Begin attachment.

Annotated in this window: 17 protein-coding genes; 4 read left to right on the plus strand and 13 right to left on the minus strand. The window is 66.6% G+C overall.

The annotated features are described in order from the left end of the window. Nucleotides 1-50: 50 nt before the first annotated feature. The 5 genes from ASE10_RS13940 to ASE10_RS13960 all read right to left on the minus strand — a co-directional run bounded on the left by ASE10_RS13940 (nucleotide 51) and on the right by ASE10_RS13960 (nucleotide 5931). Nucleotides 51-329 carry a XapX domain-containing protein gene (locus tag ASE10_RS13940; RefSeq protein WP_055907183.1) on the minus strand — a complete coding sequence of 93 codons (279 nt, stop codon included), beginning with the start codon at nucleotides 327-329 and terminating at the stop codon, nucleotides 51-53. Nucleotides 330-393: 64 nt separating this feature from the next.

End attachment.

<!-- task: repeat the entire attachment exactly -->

Annotated in this window: 17 protein-coding genes; 4 read left to right on the plus strand and 13 right to left on the minus strand. The window is 66.6% G+C overall.

The annotated features are described in order from the left end of the window. Nucleotides 1-50: 50 nt before the first annotated feature. The 5 genes from ASE10_RS13940 to ASE10_RS13960 all read right to left on the minus strand — a co-directional run bounded on the left by ASE10_RS13940 (nucleotide 51) and on the right by ASE10_RS13960 (nucleotide 5931). Nucleotides 51-329 carry a XapX domain-containing protein gene (locus tag ASE10_RS13940; RefSeq protein WP_055907183.1) on the minus strand — a complete coding sequence of 93 codons (279 nt, stop codon included), beginning with the start codon at nucleotides 327-329 and terminating at the stop codon, nucleotides 51-53. Nucleotides 330-393: 64 nt separating this feature from the next.